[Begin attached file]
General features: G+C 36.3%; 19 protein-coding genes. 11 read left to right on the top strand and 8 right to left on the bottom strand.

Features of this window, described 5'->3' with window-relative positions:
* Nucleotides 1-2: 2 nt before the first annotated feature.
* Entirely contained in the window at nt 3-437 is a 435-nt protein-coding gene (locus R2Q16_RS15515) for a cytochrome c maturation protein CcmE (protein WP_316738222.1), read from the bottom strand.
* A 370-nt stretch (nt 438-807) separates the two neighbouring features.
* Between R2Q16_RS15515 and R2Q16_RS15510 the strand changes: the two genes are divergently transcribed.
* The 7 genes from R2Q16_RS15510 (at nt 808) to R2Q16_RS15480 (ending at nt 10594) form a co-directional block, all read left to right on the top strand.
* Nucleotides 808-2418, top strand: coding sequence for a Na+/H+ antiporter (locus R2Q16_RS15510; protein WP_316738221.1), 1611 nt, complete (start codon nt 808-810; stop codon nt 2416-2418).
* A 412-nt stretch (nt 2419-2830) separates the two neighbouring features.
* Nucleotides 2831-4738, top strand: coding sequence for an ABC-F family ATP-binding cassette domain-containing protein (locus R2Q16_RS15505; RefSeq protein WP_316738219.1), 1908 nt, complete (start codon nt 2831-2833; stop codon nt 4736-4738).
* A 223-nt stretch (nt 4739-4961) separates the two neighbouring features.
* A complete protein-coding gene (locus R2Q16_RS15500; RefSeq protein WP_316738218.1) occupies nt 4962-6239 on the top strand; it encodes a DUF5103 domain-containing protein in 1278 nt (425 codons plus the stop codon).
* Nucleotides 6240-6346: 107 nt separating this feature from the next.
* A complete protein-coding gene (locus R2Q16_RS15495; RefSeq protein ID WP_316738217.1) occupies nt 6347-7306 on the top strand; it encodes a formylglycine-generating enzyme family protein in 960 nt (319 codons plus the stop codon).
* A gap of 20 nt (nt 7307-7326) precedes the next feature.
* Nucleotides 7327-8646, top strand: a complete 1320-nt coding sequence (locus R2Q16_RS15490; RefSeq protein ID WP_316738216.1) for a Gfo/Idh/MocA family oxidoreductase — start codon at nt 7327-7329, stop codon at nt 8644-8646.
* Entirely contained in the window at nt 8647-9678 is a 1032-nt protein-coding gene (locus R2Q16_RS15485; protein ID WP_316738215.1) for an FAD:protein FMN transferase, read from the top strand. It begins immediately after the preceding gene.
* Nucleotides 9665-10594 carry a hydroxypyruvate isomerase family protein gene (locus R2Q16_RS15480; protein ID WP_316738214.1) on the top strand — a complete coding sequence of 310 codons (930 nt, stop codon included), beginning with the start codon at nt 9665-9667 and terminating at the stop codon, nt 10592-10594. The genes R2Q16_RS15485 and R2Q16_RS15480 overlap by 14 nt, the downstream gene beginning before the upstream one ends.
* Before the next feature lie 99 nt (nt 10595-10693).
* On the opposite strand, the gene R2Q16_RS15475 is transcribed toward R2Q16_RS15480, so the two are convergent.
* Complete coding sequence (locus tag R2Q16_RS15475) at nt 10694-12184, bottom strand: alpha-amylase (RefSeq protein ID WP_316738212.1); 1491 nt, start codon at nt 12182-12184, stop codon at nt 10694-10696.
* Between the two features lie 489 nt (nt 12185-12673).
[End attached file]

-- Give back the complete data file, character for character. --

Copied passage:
General features: G+C 36.3%; 19 protein-coding genes. 11 read left to right on the top strand and 8 right to left on the bottom strand.

Features of this window, described 5'->3' with window-relative positions:
* Nucleotides 1-2: 2 nt before the first annotated feature.
* Entirely contained in the window at nt 3-437 is a 435-nt protein-coding gene (locus R2Q16_RS15515) for a cytochrome c maturation protein CcmE (protein WP_316738222.1), read from the bottom strand.
* A 370-nt stretch (nt 438-807) separates the two neighbouring features.
* Between R2Q16_RS15515 and R2Q16_RS15510 the strand changes: the two genes are divergently transcribed.
* The 7 genes from R2Q16_RS15510 (at nt 808) to R2Q16_RS15480 (ending at nt 10594) form a co-directional block, all read left to right on the top strand.
* Nucleotides 808-2418, top strand: coding sequence for a Na+/H+ antiporter (locus R2Q16_RS15510; protein WP_316738221.1), 1611 nt, complete (start codon nt 808-810; stop codon nt 2416-2418).
* A 412-nt stretch (nt 2419-2830) separates the two neighbouring features.
* Nucleotides 2831-4738, top strand: coding sequence for an ABC-F family ATP-binding cassette domain-containing protein (locus R2Q16_RS15505; RefSeq protein WP_316738219.1), 1908 nt, complete (start codon nt 2831-2833; stop codon nt 4736-4738).
* A 223-nt stretch (nt 4739-4961) separates the two neighbouring features.
* A complete protein-coding gene (locus R2Q16_RS15500; RefSeq protein WP_316738218.1) occupies nt 4962-6239 on the top strand; it encodes a DUF5103 domain-containing protein in 1278 nt (425 codons plus the stop codon).
* Nucleotides 6240-6346: 107 nt separating this feature from the next.
* A complete protein-coding gene (locus R2Q16_RS15495; RefSeq protein ID WP_316738217.1) occupies nt 6347-7306 on the top strand; it encodes a formylglycine-generating enzyme family protein in 960 nt (319 codons plus the stop codon).
* A gap of 20 nt (nt 7307-7326) precedes the next feature.
* Nucleotides 7327-8646, top strand: a complete 1320-nt coding sequence (locus R2Q16_RS15490; RefSeq protein ID WP_316738216.1) for a Gfo/Idh/MocA family oxidoreductase — start codon at nt 7327-7329, stop codon at nt 8644-8646.
* Entirely contained in the window at nt 8647-9678 is a 1032-nt protein-coding gene (locus R2Q16_RS15485; protein ID WP_316738215.1) for an FAD:protein FMN transferase, read from the top strand. It begins immediately after the preceding gene.
* Nucleotides 9665-10594 carry a hydroxypyruvate isomerase family protein gene (locus R2Q16_RS15480; protein ID WP_316738214.1) on the top strand — a complete coding sequence of 310 codons (930 nt, stop codon included), beginning with the start codon at nt 9665-9667 and terminating at the stop codon, nt 10592-10594. The genes R2Q16_RS15485 and R2Q16_RS15480 overlap by 14 nt, the downstream gene beginning before the upstream one ends.
* Before the next feature lie 99 nt (nt 10595-10693).
* On the opposite strand, the gene R2Q16_RS15475 is transcribed toward R2Q16_RS15480, so the two are convergent.
* Complete coding sequence (locus tag R2Q16_RS15475) at nt 10694-12184, bottom strand: alpha-amylase (RefSeq protein ID WP_316738212.1); 1491 nt, start codon at nt 12182-12184, stop codon at nt 10694-10696.
* Between the two features lie 489 nt (nt 12185-12673).